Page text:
Someone who will probably still be here next week is Andrew Garcia, although it's only because he's still riding on that so-called "brilliant" cover of "Straight Up" he did way back in Hollywood Week. The momentum he gained from that has to give out pretty soon though. He's totally running on fumes now. At least he put down the guitar this week for a straight-up version of James Morrison's "You Give Me Something," but it's just not that good. I mean, he and Alex Lambert both have that Morrison/Mraz thing going on, so they have to cancel each other out, right? If there's only room for one, I vote for Alex. He's better vocally and facially. (He'll lose every time in the hair category though.) The only judge who liked Andrew's performance is Ellen, who stops just short of calling it "great." Randy tries to gaslight Andrew by insisting that the he should stick with the guitar, even though the judges all told him last week to stop doing the same old guitar schtick.

I thought Aaron Kelly's big reveal was going to be that he's really only 12 instead of 16, but no. However, I have no interest in what he's saying, so I can't impart any big Aaron secrets to you all. Sorry. He gives The Temptations' "My Girl" a bit of a country twist, and seems a little more loose this week, as compared to the slightly swaying robot he was last week. Randy blows everyone's mind by not mentioning that Aaron is only 16, but he makes up for it by proclaiming this performance "200% better than last week." (Yay! Percentages are back!) Simon then asks Aaron how old he is. Is he kidding? He doesn't seem to be. Good Lord. Then, in what seems like another joke, Simon starts talking about how Aaron should follow Justin Bieber's career trajectory...all while the audience chuckles and Aaron looks mildly agitated.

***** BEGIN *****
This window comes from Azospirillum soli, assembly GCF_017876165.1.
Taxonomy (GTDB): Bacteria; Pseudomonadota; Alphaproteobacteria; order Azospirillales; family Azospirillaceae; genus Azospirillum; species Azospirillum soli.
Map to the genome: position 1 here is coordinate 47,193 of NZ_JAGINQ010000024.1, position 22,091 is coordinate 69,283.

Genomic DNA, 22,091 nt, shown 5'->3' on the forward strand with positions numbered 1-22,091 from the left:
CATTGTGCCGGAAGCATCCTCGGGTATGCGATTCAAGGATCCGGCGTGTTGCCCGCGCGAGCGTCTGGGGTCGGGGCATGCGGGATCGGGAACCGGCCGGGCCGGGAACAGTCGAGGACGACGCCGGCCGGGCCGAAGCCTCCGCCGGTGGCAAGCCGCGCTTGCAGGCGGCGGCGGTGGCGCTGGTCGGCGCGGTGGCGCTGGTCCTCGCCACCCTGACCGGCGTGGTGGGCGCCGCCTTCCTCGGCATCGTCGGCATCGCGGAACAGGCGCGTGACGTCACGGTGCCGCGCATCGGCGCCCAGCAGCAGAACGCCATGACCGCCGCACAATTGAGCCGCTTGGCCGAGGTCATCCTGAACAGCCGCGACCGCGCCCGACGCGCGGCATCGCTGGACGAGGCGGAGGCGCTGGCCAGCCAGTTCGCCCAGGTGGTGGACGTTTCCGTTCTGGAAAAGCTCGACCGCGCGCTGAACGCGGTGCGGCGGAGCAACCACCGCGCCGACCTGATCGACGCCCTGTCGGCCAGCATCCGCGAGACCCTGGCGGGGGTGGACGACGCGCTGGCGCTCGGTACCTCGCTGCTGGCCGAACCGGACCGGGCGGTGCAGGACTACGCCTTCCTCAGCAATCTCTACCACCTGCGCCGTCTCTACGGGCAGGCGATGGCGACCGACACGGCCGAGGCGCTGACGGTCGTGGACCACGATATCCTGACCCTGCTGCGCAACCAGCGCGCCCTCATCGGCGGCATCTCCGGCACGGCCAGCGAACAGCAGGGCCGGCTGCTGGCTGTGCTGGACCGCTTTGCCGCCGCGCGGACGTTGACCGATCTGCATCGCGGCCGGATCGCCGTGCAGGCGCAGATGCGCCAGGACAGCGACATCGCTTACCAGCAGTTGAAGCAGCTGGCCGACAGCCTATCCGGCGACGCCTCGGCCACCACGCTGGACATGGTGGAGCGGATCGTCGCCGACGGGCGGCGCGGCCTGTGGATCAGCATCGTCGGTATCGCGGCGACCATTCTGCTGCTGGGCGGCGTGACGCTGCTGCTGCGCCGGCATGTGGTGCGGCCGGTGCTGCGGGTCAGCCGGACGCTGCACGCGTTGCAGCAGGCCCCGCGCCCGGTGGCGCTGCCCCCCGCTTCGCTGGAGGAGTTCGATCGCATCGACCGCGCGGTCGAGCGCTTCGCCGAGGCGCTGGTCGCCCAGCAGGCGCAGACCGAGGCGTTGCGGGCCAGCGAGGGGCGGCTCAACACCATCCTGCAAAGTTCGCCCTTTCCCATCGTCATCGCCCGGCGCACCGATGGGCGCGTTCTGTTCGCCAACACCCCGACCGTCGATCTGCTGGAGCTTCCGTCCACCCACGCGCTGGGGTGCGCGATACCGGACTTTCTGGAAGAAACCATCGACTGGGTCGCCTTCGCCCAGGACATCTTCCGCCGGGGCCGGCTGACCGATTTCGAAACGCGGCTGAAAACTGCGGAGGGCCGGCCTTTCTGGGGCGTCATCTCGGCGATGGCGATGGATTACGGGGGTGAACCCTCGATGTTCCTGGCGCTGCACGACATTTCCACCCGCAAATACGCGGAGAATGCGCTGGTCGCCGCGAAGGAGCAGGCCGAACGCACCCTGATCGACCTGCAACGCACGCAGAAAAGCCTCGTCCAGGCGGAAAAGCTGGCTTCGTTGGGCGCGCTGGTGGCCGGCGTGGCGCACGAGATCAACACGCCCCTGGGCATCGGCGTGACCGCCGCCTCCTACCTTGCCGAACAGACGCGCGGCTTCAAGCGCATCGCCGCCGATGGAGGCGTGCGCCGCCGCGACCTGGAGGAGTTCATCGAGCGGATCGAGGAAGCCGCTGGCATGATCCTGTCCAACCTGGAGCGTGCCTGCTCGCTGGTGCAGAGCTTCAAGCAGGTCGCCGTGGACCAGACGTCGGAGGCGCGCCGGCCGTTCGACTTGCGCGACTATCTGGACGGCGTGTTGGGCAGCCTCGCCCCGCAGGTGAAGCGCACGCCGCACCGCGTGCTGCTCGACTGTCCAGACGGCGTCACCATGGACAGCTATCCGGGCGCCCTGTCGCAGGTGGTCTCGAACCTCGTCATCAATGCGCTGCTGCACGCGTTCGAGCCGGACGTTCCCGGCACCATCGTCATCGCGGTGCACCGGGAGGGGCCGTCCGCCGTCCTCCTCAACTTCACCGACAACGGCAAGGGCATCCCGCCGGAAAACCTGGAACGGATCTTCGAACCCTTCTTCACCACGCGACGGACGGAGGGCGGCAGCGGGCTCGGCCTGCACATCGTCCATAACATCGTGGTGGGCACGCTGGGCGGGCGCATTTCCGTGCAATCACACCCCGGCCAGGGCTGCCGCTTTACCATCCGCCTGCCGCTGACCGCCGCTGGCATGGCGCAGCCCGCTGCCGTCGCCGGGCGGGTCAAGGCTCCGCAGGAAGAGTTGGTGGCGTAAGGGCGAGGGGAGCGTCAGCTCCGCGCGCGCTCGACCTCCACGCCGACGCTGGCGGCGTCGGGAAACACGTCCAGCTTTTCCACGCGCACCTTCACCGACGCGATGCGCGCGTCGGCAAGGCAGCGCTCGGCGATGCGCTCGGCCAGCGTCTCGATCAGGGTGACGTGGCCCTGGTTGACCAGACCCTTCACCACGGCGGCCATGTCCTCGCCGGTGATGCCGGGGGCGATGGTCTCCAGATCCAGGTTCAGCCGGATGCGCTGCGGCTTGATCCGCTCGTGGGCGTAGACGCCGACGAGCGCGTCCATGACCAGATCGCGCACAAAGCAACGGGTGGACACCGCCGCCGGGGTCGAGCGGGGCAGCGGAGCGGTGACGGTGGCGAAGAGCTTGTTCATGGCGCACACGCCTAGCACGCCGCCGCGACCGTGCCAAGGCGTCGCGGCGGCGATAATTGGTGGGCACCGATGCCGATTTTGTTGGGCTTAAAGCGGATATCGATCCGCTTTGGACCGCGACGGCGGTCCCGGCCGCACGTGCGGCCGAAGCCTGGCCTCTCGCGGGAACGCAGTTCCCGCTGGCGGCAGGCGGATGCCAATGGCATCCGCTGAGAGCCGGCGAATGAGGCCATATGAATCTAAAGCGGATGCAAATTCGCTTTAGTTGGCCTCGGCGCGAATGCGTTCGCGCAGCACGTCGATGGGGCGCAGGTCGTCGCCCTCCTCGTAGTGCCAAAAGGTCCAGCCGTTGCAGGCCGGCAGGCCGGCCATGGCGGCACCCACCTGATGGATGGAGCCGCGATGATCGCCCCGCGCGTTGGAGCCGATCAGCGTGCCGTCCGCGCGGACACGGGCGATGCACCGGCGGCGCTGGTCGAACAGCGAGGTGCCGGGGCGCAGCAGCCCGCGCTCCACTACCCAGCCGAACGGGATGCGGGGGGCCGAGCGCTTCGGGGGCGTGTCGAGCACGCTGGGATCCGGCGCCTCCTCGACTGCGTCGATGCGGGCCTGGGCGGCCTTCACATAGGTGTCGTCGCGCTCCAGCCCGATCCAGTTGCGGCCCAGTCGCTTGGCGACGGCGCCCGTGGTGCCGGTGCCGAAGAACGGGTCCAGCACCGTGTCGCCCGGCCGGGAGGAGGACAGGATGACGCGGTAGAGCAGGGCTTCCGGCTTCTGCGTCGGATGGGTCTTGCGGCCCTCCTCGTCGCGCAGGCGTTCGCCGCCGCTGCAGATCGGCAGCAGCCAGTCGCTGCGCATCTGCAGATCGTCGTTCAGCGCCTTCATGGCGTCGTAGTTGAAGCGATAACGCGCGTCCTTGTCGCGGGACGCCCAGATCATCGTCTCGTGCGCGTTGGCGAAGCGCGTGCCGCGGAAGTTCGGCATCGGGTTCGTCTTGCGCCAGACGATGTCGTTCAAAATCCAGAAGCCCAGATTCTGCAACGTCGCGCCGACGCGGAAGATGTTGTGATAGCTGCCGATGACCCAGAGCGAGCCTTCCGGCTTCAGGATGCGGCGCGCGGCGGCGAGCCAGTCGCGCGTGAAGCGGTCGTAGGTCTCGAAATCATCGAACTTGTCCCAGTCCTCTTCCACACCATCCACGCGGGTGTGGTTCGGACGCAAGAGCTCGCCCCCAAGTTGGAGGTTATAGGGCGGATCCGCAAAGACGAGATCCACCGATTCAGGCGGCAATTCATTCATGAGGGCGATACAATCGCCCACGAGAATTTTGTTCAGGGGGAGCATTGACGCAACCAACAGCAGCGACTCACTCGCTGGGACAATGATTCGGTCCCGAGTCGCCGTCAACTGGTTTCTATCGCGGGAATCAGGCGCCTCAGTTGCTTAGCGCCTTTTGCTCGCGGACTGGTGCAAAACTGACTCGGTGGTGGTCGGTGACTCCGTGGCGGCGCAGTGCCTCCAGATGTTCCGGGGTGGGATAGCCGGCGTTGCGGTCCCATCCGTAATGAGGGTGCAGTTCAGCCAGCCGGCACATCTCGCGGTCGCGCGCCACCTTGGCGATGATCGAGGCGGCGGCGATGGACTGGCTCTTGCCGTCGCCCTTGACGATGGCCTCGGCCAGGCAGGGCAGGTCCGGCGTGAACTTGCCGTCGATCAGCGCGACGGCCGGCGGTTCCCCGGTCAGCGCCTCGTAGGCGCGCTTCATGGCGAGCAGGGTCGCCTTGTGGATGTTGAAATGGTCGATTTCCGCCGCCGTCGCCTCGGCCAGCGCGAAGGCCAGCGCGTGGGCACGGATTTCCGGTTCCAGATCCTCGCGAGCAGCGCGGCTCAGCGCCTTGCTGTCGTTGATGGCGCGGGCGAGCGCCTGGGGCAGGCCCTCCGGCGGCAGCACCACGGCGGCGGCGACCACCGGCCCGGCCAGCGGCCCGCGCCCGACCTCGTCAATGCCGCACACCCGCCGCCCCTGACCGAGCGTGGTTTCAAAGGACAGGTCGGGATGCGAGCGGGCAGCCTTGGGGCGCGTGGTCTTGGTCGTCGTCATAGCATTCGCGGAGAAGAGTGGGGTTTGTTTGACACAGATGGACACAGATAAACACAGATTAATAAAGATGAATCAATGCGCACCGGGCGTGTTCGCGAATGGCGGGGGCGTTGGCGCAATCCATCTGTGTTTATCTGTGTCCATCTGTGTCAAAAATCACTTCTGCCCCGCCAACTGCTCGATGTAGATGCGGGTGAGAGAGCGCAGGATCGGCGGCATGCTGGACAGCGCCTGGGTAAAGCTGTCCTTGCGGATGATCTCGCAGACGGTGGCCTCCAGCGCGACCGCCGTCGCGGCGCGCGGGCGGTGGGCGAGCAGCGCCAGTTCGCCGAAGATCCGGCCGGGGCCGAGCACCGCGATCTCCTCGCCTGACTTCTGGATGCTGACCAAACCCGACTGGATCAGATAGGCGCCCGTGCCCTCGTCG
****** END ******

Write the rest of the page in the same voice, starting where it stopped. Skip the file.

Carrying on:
Tim Urban loves his family. Good to know. VFTW loves Tim Urban, even though he might be disappointing them a bit this week by out-performing Jermaine. His cover of Matt Nathanson's "Come On Get Higher" is certainly better than last week's "Apologize," although he's once again proving himself to be an average singer, at best. KaRandy doesn't think there was anything special about his performance, and Ellen tells Tim that he should be an actor, like maybe on Glee, RIGHT AFTER she says he has no stage presence. Yes, because actors don't need stage presence. Great idea, Ellen. Simon surprises everyone by giving Tim good marks, claiming that he "improved greatly" from last week, has a good attitude and sounded "more relevant" than most of the other guys tonight.